An effective date for the Internal Revenue Service’s acceptance of electronic signatures on the 4506-T forms that used to check the integrity of borrowers’ submitted tax information has been set for Jan. 7.
The move finally closes a missing link in the ability to e-sign origination documents.
“People have wanted it,” Ken Moyle, chief legal officer at industry vendor DocuSign, told this publication. “It’s the only paper signature left in the mortgage origination process.”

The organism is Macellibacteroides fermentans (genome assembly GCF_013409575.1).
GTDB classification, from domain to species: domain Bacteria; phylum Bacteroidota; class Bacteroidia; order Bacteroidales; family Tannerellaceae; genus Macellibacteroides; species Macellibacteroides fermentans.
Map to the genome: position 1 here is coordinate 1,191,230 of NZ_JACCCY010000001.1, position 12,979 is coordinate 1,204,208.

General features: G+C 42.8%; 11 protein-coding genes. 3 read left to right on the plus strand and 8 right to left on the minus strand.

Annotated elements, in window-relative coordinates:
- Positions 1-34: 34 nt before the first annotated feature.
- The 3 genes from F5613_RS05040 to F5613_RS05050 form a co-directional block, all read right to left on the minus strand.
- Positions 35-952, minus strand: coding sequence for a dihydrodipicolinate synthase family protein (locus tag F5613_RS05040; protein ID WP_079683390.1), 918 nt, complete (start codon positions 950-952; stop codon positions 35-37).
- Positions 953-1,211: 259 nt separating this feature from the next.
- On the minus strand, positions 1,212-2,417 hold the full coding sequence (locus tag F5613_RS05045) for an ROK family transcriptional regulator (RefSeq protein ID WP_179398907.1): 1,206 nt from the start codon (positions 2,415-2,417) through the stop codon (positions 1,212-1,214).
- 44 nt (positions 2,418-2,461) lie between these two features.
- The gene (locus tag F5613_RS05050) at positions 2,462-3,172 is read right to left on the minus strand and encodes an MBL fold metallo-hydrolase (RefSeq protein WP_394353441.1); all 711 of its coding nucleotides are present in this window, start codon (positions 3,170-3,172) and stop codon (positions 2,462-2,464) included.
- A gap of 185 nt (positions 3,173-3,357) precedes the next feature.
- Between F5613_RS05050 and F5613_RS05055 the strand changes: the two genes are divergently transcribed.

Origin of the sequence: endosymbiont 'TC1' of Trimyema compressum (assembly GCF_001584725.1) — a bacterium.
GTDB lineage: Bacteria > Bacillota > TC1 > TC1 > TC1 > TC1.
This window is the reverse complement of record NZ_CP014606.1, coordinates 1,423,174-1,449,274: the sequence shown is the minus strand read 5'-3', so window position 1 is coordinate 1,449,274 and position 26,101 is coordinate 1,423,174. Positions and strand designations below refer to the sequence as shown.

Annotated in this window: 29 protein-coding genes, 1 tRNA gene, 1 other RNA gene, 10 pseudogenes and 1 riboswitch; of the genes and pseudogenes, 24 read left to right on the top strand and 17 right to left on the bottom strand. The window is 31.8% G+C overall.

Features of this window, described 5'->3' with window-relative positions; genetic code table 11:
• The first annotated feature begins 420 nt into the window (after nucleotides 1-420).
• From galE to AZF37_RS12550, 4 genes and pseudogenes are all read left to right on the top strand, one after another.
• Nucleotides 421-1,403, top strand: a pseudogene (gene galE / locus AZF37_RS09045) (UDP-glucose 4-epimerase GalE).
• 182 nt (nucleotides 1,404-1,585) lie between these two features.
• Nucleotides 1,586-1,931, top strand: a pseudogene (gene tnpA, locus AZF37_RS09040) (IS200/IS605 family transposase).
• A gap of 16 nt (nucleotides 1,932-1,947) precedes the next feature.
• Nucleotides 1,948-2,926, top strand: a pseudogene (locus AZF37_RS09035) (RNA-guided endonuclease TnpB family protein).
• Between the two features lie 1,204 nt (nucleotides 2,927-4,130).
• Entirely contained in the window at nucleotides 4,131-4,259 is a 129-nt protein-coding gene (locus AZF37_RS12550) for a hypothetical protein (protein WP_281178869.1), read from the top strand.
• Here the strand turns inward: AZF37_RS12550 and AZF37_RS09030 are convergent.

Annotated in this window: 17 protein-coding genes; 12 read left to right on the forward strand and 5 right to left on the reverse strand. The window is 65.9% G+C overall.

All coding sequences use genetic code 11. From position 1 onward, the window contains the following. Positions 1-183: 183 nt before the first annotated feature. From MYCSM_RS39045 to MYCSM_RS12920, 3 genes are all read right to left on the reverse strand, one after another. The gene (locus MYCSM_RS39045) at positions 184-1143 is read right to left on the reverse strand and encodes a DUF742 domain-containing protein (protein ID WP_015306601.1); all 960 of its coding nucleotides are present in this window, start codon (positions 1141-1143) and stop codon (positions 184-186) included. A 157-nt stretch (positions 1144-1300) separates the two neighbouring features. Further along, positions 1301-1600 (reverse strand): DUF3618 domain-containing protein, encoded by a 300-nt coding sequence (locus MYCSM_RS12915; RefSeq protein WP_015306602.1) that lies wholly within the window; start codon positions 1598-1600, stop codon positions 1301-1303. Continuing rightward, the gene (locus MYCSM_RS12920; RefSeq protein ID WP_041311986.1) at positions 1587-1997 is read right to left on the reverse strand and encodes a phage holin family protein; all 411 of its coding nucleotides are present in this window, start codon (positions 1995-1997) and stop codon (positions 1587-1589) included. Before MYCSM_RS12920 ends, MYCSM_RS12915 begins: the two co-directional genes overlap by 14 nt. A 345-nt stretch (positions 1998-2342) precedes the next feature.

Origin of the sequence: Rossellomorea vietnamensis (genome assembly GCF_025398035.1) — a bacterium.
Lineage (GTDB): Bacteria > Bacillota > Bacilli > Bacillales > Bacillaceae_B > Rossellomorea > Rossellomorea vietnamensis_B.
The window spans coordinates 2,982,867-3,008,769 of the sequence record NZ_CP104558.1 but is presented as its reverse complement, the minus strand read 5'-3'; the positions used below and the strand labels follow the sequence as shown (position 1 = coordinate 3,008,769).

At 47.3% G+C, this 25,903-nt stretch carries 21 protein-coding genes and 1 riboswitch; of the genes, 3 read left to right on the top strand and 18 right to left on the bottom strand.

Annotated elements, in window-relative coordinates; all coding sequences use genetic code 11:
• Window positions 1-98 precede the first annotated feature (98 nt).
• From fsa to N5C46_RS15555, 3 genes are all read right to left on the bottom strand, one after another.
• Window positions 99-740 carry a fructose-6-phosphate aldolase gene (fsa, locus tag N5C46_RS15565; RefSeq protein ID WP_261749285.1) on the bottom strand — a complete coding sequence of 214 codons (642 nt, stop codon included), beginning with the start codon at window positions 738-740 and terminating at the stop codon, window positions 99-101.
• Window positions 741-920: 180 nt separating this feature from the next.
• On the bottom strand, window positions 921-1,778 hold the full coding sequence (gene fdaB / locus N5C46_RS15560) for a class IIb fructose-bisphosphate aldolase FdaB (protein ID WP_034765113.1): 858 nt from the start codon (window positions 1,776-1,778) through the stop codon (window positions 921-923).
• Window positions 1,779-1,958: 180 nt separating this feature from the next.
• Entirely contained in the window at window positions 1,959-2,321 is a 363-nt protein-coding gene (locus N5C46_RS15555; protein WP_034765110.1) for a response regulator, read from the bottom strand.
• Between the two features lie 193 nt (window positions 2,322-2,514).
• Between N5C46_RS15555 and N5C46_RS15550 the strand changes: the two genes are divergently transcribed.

The lack of IRS e-signature acceptance for the 4506-T, he said, “has been the common lament of people who put these deals together.”
Moyle, who also is the chair of the Electronic Signature and Records Association, said over the past several years gradually the moves needed to sign various origination forms have fallen into place.
“The IRS has been the last one to say, ‘We will accept electronic signatures on this very important form,’” he said, noting that the process took some time because the document is a key one when it comes to fraud prevention.
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